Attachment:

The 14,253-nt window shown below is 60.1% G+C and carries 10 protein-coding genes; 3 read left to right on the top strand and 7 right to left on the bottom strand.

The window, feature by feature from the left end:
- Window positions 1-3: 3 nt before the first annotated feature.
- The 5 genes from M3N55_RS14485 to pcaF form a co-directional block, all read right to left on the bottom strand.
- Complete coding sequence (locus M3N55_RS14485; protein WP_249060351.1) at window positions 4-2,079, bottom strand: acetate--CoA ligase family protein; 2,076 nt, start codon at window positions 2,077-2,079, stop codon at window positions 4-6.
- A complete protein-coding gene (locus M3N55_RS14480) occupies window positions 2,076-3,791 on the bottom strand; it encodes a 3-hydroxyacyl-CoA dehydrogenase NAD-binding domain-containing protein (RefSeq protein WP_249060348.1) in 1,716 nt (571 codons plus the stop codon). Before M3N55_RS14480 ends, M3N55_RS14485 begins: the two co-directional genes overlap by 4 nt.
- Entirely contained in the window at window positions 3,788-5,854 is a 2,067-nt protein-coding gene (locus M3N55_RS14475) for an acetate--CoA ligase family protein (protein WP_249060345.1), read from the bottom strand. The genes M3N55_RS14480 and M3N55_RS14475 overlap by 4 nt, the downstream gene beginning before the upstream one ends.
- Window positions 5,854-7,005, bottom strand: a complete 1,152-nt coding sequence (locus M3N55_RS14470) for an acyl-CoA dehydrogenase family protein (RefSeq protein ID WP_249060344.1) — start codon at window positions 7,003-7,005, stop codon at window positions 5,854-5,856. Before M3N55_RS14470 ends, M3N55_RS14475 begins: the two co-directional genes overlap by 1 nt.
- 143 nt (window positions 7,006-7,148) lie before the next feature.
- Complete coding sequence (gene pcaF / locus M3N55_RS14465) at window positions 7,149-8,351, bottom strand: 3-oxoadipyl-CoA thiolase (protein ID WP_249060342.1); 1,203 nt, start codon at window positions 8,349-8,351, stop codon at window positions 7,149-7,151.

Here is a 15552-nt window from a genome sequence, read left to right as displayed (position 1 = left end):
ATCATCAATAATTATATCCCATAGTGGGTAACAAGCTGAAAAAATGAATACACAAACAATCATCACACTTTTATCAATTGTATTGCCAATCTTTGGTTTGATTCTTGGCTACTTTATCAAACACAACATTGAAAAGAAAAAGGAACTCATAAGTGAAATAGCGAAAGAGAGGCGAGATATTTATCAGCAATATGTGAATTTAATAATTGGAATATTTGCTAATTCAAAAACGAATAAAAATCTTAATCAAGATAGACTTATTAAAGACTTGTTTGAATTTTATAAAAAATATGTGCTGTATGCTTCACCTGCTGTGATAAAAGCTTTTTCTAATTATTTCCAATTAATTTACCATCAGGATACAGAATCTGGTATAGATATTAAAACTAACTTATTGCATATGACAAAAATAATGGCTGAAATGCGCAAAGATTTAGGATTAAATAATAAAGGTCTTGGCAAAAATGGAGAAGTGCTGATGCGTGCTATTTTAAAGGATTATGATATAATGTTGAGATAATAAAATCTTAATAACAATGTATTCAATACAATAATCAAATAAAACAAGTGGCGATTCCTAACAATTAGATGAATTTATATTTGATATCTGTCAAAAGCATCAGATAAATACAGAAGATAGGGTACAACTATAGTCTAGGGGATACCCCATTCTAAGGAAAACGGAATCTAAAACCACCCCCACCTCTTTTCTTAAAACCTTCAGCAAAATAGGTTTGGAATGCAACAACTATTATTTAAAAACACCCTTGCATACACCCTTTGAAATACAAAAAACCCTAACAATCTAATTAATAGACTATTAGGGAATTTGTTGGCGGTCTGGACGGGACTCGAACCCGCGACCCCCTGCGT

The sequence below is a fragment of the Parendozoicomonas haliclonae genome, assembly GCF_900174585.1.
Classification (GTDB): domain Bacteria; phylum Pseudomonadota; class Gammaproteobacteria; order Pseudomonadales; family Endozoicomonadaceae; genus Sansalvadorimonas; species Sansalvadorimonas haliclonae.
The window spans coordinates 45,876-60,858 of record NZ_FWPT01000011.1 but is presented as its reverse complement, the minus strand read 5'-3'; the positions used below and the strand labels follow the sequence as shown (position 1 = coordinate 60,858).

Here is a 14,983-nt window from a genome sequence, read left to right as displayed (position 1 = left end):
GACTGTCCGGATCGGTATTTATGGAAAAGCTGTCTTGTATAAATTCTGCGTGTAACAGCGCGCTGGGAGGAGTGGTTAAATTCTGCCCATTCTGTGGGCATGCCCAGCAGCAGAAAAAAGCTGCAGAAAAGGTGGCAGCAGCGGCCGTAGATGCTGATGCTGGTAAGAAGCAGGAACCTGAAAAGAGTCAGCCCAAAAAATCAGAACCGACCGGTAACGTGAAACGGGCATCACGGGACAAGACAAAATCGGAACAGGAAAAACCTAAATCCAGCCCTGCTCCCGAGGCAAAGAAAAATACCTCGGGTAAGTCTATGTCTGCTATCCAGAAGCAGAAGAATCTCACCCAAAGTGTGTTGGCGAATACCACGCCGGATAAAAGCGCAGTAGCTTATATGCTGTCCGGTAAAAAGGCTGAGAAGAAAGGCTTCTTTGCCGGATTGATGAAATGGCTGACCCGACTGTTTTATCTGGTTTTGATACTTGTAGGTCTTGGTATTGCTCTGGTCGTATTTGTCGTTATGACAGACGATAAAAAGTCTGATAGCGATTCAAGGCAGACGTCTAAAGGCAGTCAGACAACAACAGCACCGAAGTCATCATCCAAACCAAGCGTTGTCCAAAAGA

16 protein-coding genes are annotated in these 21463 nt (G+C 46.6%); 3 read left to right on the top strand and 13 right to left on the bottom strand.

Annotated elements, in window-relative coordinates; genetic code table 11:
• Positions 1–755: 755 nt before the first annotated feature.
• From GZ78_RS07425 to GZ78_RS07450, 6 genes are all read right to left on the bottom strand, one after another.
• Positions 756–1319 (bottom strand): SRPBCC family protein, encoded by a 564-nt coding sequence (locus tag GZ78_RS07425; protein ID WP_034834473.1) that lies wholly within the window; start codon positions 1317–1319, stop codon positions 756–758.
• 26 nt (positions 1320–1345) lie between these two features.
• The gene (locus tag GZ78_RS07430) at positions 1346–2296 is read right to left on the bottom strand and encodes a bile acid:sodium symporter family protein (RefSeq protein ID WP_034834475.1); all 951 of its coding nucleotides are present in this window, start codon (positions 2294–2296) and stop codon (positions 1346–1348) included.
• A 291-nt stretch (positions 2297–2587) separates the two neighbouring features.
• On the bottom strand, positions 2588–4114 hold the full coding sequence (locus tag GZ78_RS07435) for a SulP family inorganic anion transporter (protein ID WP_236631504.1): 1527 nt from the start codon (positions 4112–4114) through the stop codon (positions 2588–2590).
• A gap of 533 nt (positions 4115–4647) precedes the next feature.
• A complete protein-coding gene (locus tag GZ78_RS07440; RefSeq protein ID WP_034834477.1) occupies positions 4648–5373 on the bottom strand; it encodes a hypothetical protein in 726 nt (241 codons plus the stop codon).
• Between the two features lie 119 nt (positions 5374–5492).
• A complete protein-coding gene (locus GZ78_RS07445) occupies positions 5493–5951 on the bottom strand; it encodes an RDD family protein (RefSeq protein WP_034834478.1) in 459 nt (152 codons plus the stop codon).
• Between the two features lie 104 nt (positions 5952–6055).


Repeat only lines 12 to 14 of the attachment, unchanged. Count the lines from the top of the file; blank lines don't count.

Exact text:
ATCATCAATAATTATATCCCATAGTGGGTAACAAGCTGAAAAAATGAATACACAAACAATCATCACACTTTTATCAATTGTATTGCCAATCTTTGGTTTGATTCTTGGCTACTTTATCAAACACAACATTGAAAAGAAAAAGGAACTCATAAGTGAAATAGCGAAAGAGAGGCGAGATATTTATCAGCAATATGTGAATTTAATAATTGGAATATTTGCTAATTCAAAAACGAATAAAAATCTTAATCAAGATAGACTTATTAAAGACTTGTTTGAATTTTATAAAAAATATGTGCTGTATGCTTCACCTGCTGTGATAAAAGCTTTTTCTAATTATTTCCAATTAATTTACCATCAGGATACAGAATCTGGTATAGATATTAAAACTAACTTATTGCATATGACAAAAATAATGGCTGAAATGCGCAAAGATTTAGGATTAAATAATAAAGGTCTTGGCAAAAATGGAGAAGTGCTGATGCGTGCTATTTTAAAGGATTATGATATAATGTTGAGATAATAAAATCTTAATAACAATGTATTCAATACAATAATCAAATAAAACAAGTGGCGATTCCTAACAATTAGATGAATTTATATTTGATATCTGTCAAAAGCATCAGATAAATACAGAAGATAGGGTACAACTATAGTCTAGGGGATACCCCATTCTAAGGAAAACGGAATCTAAAACCACCCCCACCTCTTTTCTTAAAACCTTCAGCAAAATAGGTTTGGAATGCAACAACTATTATTTAAAAACACCCTTGCATACACCCTTTGAAATACAAAAAACCCTAACAATCTAATTAATAGACTATTAGGGAATTTGTTGGCGGTCTGGACGGGACTCGAACCCGCGACCCCCTGCGT

The sequence below is a fragment of the Parendozoicomonas haliclonae genome, assembly GCF_900174585.1.
Classification (GTDB): domain Bacteria; phylum Pseudomonadota; class Gammaproteobacteria; order Pseudomonadales; family Endozoicomonadaceae; genus Sansalvadorimonas; species Sansalvadorimonas haliclonae.